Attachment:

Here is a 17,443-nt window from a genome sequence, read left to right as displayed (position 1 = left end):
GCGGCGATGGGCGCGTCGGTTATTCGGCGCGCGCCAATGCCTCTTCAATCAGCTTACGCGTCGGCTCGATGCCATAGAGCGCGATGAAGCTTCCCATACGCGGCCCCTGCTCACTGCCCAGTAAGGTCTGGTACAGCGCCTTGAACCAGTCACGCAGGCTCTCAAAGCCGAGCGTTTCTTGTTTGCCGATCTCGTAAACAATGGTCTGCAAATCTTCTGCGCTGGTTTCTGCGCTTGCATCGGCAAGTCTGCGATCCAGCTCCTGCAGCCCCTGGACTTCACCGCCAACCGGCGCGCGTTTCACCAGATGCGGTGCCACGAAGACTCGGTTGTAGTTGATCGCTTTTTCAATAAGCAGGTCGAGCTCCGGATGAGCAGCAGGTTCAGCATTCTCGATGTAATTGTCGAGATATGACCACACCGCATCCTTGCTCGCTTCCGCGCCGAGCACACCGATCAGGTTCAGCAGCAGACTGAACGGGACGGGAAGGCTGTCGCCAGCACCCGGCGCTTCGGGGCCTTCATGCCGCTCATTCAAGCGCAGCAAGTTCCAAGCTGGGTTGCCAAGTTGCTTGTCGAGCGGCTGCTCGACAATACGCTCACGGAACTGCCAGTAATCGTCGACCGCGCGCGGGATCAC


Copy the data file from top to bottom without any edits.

Here is a 17,443-nt window from a genome sequence, read left to right as displayed (position 1 = left end):
GCGGCGATGGGCGCGTCGGTTATTCGGCGCGCGCCAATGCCTCTTCAATCAGCTTACGCGTCGGCTCGATGCCATAGAGCGCGATGAAGCTTCCCATACGCGGCCCCTGCTCACTGCCCAGTAAGGTCTGGTACAGCGCCTTGAACCAGTCACGCAGGCTCTCAAAGCCGAGCGTTTCTTGTTTGCCGATCTCGTAAACAATGGTCTGCAAATCTTCTGCGCTGGTTTCTGCGCTTGCATCGGCAAGTCTGCGATCCAGCTCCTGCAGCCCCTGGACTTCACCGCCAACCGGCGCGCGTTTCACCAGATGCGGTGCCACGAAGACTCGGTTGTAGTTGATCGCTTTTTCAATAAGCAGGTCGAGCTCCGGATGAGCAGCAGGTTCAGCATTCTCGATGTAATTGTCGAGATATGACCACACCGCATCCTTGCTCGCTTCCGCGCCGAGCACACCGATCAGGTTCAGCAGCAGACTGAACGGGACGGGAAGGCTGTCGCCAGCACCCGGCGCTTCGGGGCCTTCATGCCGCTCATTCAAGCGCAGCAAGTTCCAAGCTGGGTTGCCAAGTTGCTTGTCGAGCGGCTGCTCGACAATACGCTCACGGAACTGCCAGTAATCGTCGACCGCGCGCGGGATCAC